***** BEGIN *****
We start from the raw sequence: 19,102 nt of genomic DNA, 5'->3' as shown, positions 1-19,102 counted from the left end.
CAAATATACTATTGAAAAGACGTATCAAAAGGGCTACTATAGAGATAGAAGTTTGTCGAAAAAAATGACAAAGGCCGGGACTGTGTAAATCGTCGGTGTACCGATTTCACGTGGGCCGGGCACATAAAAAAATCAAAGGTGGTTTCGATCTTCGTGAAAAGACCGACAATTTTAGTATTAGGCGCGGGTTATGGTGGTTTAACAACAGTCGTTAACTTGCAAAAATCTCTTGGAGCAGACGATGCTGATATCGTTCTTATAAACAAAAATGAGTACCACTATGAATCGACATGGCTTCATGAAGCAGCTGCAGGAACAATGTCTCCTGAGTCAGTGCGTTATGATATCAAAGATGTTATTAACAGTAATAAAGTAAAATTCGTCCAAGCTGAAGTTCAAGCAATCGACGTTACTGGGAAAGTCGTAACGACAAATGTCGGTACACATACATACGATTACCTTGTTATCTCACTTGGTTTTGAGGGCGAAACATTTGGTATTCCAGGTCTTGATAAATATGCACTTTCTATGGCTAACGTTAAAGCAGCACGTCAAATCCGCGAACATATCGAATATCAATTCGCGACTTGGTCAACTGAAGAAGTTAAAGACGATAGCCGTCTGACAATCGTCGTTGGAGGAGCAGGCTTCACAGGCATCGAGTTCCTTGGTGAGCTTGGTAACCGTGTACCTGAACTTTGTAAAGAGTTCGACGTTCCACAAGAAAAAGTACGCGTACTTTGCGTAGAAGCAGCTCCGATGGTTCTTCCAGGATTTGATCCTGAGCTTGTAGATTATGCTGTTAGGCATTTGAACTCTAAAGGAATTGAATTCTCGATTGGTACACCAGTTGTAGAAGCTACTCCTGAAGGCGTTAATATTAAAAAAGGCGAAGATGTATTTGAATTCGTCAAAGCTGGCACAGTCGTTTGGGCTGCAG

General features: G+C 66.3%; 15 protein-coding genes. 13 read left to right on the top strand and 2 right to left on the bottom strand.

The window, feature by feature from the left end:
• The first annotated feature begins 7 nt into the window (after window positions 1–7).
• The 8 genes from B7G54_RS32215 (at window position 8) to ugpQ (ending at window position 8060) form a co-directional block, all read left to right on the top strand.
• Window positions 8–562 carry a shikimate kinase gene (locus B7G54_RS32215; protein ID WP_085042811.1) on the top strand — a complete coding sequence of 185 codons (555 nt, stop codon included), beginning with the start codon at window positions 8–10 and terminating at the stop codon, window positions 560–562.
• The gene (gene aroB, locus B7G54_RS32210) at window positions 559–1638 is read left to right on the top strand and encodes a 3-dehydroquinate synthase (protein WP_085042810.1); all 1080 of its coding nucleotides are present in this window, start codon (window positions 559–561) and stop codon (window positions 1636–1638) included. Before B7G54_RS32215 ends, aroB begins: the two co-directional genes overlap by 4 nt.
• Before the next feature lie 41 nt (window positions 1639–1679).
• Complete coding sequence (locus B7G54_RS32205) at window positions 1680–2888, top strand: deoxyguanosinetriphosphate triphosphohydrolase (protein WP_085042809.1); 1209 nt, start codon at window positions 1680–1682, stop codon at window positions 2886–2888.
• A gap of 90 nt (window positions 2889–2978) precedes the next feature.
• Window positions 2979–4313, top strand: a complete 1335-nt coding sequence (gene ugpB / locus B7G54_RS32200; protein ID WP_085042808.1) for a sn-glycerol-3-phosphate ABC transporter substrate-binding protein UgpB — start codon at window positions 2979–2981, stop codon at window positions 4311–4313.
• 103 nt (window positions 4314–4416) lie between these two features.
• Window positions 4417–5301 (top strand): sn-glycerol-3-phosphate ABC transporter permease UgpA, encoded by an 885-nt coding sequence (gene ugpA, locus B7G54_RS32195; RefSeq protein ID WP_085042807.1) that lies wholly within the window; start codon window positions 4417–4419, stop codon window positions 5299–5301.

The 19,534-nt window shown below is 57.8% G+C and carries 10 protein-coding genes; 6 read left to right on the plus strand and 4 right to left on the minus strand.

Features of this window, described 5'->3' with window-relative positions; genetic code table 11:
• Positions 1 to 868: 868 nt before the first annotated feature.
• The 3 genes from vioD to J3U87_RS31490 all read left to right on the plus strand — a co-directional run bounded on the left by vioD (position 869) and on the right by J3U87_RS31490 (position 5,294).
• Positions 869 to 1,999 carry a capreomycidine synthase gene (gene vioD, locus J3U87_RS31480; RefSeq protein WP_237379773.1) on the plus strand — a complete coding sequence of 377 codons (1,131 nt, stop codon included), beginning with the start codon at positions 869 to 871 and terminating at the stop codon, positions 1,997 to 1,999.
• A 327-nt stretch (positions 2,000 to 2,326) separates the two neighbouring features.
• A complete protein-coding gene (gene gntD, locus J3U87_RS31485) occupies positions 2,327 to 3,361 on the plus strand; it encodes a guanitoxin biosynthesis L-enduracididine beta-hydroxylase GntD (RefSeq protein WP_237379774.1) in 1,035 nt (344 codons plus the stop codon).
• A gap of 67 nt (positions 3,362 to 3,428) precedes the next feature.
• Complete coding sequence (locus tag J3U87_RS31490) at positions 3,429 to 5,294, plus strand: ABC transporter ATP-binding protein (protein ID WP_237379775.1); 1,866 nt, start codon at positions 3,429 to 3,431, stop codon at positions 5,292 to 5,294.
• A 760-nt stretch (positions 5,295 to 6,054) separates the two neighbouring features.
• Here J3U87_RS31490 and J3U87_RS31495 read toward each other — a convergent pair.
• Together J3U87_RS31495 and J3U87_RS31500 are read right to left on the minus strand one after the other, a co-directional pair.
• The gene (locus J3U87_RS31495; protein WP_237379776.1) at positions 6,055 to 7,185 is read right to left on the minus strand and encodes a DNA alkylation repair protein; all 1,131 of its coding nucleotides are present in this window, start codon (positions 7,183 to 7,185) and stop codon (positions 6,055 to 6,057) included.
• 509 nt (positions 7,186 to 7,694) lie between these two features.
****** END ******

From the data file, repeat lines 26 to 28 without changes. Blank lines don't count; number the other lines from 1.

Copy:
• Together J3U87_RS31495 and J3U87_RS31500 are read right to left on the minus strand one after the other, a co-directional pair.
• The gene (locus J3U87_RS31495; protein WP_237379776.1) at positions 6,055 to 7,185 is read right to left on the minus strand and encodes a DNA alkylation repair protein; all 1,131 of its coding nucleotides are present in this window, start codon (positions 7,183 to 7,185) and stop codon (positions 6,055 to 6,057) included.
• 509 nt (positions 7,186 to 7,694) lie between these two features.